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How to get React Router Route Segment

Using React-Router library is almost the defacto in the industry right now. It handles many scenarios around how to route and handle URL on the client side. One specific case is that you may have some custom parameter that you want to extract to show specific information. For example, if you have a user and desire to have an url with the user id to load the user’s profile when the user visits the URL, the routing system must load the user profile component and let you know which user has been requested.

class Page extends React.Component<PageProps, PageState> {
    constructor() {
        super();
    }

    public render(): JSX.Element {
        return <div>
                <Switch>
                    <Route path={"UserProfile/:userId"} component={UserProfile} />
                    <Route path="/" component={MainPage} />
                </Switch>
        </div>;
    }
}
const c = connect(mapStateToProps, mapDispatchToProps)(Page);
export default withRouter(c as any);

The code above illustrates two routes. The first route is the user profile which takes a user id as part of the url. The second is the default page which doesn’t need anything. The challenge is how to get from the UserProfile component the userId. It’s easy once you know what will happen. What happens is that the routing library will push a property to the component specified under match. It means that if you are using Typescript that you must specify that member in the property of the component. Let’s create a simple user profile component that displays the user id.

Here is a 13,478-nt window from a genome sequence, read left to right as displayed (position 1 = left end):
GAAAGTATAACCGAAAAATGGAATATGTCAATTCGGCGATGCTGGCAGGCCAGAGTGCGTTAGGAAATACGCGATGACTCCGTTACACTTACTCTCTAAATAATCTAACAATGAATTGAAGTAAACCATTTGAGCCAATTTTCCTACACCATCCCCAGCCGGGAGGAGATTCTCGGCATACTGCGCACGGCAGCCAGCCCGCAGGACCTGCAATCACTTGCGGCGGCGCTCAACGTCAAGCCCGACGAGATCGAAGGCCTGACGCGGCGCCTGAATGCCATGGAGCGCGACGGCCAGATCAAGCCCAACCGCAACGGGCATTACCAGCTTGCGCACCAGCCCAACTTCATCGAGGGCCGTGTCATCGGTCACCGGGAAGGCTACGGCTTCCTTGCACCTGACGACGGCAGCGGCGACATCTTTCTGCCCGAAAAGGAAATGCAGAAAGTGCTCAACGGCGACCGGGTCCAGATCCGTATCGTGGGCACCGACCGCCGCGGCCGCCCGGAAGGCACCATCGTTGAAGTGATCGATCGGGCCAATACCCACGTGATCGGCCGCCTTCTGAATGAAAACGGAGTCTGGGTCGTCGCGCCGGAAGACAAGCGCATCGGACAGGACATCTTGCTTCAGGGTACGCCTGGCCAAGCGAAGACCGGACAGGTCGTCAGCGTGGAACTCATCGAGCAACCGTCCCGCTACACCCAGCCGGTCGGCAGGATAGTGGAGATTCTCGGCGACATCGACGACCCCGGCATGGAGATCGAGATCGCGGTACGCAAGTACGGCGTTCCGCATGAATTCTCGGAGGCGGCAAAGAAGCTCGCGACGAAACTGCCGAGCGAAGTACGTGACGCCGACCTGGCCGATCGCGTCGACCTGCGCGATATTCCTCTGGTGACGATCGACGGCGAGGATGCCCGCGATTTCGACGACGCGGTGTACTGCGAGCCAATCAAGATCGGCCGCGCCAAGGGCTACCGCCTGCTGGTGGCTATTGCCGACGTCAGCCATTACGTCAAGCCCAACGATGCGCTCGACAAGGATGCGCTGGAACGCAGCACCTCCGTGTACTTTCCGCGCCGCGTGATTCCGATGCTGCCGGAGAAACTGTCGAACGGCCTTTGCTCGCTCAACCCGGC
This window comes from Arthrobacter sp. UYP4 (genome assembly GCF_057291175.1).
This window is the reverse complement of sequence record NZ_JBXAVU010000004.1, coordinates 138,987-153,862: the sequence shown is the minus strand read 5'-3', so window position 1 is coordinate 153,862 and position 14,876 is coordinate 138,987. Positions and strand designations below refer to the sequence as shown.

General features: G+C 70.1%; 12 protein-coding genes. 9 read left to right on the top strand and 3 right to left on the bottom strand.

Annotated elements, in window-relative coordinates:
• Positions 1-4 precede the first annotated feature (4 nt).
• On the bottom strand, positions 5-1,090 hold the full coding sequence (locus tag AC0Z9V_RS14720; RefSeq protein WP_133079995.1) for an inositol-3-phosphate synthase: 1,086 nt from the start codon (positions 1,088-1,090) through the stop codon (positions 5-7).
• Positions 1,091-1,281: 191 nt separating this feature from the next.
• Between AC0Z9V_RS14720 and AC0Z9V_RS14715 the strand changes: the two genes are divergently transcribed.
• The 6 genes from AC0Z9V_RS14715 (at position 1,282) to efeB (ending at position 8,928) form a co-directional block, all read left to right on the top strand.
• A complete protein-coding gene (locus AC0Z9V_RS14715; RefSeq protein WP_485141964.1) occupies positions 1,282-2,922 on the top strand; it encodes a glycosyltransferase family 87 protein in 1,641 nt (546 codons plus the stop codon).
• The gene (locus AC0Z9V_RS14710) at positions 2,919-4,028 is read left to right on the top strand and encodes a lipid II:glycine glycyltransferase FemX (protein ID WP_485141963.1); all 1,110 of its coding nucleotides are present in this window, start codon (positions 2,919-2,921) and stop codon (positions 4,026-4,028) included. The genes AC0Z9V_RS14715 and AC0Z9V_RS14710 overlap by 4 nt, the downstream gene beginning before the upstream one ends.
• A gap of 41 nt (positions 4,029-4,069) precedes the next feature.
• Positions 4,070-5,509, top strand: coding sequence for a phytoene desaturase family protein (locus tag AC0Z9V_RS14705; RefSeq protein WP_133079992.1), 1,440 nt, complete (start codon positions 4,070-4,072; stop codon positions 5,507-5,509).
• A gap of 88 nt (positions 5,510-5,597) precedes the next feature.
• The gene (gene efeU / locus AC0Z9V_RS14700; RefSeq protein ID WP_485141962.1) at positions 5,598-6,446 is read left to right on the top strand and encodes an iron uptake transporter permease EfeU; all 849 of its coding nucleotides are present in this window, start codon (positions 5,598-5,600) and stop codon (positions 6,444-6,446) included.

class UserProfile extends React.Component<UserProfileProps, {}> {

    public render(): JSX.Element {
        return <div>
            <p>
                User Id # {this.props.match.params.userId}
            </p>
        </div>;
    }
}

export default connect(mapStateToProps, mapDispatchToProps)(UserProfile);

The heart of the problem is to have the match member in your property and to do so you need to add manually a match entry and use the “match” class from the definition file of react-router. This one is generic and let you specify which token in the route you want. In our example, it is the user id.

import { match } from "react-router";
export interface UserProfileRouteTokens {
    userId: number;
}
export interface UserProfileProps {
    match: match<UserProfileRouteTokens>;
}

This doesn’t restrain additional properties, but force you to have one called “match”. Back to the component, you can access the segment of the url with auto-complete. From there, you can load the user data by calling a dispatch action or whatever you want to do in that page.

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